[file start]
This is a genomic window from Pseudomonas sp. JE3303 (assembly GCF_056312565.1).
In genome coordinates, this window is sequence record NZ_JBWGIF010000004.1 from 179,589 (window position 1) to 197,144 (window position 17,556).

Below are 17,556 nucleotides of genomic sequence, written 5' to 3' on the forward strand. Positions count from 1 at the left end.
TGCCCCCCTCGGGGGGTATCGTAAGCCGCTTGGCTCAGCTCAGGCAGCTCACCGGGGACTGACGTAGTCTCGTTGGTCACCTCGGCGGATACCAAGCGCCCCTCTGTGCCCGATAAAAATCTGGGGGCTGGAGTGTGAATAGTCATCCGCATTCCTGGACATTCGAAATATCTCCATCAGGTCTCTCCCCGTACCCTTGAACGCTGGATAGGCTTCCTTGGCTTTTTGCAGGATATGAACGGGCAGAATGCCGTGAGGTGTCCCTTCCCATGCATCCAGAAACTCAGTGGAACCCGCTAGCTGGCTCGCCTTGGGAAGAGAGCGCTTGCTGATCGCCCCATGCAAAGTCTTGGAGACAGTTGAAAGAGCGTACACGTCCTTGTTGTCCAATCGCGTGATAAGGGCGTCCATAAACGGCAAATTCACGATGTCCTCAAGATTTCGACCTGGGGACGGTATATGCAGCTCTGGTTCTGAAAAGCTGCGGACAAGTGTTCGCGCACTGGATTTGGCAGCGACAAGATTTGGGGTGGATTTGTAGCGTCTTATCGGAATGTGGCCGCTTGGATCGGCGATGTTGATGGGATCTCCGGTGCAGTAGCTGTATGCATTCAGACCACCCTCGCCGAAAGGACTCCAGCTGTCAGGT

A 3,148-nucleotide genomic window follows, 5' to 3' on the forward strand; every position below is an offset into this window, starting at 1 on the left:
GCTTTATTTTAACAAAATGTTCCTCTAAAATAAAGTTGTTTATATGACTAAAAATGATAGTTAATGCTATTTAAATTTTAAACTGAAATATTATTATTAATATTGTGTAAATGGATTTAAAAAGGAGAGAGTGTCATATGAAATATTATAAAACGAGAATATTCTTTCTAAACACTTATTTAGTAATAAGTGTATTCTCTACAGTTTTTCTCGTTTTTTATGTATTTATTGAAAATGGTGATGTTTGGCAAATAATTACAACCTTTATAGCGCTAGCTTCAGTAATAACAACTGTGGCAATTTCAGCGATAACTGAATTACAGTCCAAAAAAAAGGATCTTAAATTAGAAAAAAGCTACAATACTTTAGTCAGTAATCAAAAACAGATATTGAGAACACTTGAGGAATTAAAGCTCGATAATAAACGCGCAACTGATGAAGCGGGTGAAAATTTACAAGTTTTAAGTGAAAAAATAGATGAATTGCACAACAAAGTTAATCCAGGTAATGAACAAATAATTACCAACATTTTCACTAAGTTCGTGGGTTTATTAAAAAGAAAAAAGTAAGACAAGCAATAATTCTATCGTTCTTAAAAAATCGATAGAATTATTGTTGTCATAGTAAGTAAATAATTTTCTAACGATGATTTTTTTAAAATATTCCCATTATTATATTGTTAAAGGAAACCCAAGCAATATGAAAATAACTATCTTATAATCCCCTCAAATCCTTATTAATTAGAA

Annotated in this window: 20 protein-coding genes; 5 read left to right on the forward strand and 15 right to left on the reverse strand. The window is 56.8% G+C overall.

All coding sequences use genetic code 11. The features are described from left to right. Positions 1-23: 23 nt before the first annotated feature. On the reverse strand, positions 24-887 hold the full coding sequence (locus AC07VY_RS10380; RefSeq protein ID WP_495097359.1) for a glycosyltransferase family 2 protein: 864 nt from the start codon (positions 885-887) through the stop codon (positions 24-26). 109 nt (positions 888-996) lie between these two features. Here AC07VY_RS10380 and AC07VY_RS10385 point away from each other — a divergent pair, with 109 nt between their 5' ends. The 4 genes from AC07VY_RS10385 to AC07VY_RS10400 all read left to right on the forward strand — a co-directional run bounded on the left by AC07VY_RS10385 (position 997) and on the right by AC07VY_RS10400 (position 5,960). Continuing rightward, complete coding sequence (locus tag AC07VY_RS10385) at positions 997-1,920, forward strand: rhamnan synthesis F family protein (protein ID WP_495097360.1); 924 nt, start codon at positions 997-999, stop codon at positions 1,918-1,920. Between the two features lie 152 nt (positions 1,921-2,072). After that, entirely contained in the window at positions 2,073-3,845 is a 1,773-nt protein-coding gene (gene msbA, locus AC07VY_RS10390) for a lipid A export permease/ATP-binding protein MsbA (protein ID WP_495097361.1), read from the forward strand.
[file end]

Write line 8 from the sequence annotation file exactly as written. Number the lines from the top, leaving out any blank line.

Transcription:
All coding sequences use genetic code 11. The features are described from left to right. Positions 1-23: 23 nt before the first annotated feature. On the reverse strand, positions 24-887 hold the full coding sequence (locus AC07VY_RS10380; RefSeq protein ID WP_495097359.1) for a glycosyltransferase family 2 protein: 864 nt from the start codon (positions 885-887) through the stop codon (positions 24-26). 109 nt (positions 888-996) lie between these two features. Here AC07VY_RS10380 and AC07VY_RS10385 point away from each other — a divergent pair, with 109 nt between their 5' ends. The 4 genes from AC07VY_RS10385 to AC07VY_RS10400 all read left to right on the forward strand — a co-directional run bounded on the left by AC07VY_RS10385 (position 997) and on the right by AC07VY_RS10400 (position 5,960). Continuing rightward, complete coding sequence (locus tag AC07VY_RS10385) at positions 997-1,920, forward strand: rhamnan synthesis F family protein (protein ID WP_495097360.1); 924 nt, start codon at positions 997-999, stop codon at positions 1,918-1,920. Between the two features lie 152 nt (positions 1,921-2,072). After that, entirely contained in the window at positions 2,073-3,845 is a 1,773-nt protein-coding gene (gene msbA, locus AC07VY_RS10390) for a lipid A export permease/ATP-binding protein MsbA (protein ID WP_495097361.1), read from the forward strand.